But out of this failed attempts the new generation solution was born at Facebook for React.
create-react-app (often shortened to CRA) is an all-in-one integrated development tool, preconfigured with webpack for bundling and packaging, Babel for ES6 support, powerful dev server with all the modern conveniences, a test runner with coverage tool, etc. There is even a Service Worker ready to kickstart your PWA journey.
All is wrapped together in a single updatable NPM dependency. It abstracts away everything but the actual application code from the developers that don’t need to dig deeper – no build process is visible, no dev tools configuration is required, no tests wiring is necessary, no boilerplate needs to be generated before we can actually start writing our app code. CRA is THE way for the most small-to-medium React projects to avoid the whole build configuration hassle.
npx create-react-app my-app cd my-app npm start
This is all we need to get started and see the “Hello World” page served from the local development server, auto-refreshing whenever a source code change happens.
Fortunately, I’m not the only one who thinks this way and Open Source does not like void. There is a fork of create-react-app that replaces Babel with TypeScript, surprisingly named
create-react-app-typescript. Let’s rewind and start from scratch, with TypeScript this time:
npx create-react-app my-app --scripts-version=react-scripts-ts cd my-app npm start
Note something important – we are not invoking
create-react-app-typescript fork’s own binary. CRA is designed in such a way that it is open for customizations without the hassle of being bound to a fork that might stop being maintained. We’re actually still using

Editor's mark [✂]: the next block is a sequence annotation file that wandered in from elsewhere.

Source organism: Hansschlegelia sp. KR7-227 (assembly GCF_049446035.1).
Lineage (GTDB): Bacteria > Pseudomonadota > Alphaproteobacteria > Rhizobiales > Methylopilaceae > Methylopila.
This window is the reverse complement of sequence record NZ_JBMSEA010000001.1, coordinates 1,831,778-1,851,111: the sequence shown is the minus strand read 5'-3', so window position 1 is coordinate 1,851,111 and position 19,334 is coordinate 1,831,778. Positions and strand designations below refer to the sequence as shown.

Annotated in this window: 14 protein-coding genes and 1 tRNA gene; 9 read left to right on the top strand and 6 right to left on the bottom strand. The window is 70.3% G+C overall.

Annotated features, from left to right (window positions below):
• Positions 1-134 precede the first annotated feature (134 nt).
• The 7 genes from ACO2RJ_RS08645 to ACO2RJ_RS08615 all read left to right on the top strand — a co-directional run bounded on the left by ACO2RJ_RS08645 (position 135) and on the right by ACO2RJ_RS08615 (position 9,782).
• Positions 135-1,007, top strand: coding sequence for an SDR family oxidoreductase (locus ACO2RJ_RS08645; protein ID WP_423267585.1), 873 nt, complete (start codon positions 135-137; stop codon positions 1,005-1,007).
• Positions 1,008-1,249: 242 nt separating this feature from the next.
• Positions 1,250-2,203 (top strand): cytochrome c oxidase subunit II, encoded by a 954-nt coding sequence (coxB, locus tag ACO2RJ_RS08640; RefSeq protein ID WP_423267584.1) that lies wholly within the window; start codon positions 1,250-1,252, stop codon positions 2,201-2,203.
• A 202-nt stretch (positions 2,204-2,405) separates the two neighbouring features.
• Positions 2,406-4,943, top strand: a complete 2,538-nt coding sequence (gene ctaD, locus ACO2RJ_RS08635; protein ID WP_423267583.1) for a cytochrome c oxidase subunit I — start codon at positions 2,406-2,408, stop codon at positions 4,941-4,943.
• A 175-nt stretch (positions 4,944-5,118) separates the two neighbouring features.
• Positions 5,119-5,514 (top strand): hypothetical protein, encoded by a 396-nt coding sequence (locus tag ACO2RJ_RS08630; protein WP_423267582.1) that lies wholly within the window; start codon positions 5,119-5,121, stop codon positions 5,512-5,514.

create-react-app directly, we just replaced the piece of its inner machinery (
react-scripts) with the one that is TypeScript aware (
react-scripts-ts). It means that whenever there’s an update available within
create-react-app for our development, bundling or testing environment, we are – as the first class citizens – still able to just
npm update and get all the goodies.
And here is what we get – almost the same thing as before, but with TSX (TypeScript-flavoured JSX) instead!
But what if we outgrow the offerings of
create-react-app and we need to dig down into the webpack bundler or jest test runner’s shenanigans? It is possible, but unfortunately, in this case we need to say goodbye to the nice and clean abstraction that shielded us from dealing with ~30 direct dependencies and ~12 configuration files. When we run
npm run eject command, our project gets rewritten to include all of this directly and we can no longer
npm update our development environment as a single dependency. We should definitely know what we are doing before we decide to do so. And in most cases, until we start having non-standard requirements for the build process, we should not need to do it.
In the next post we’ll see how we can benefit from having TypeScript support in our React app.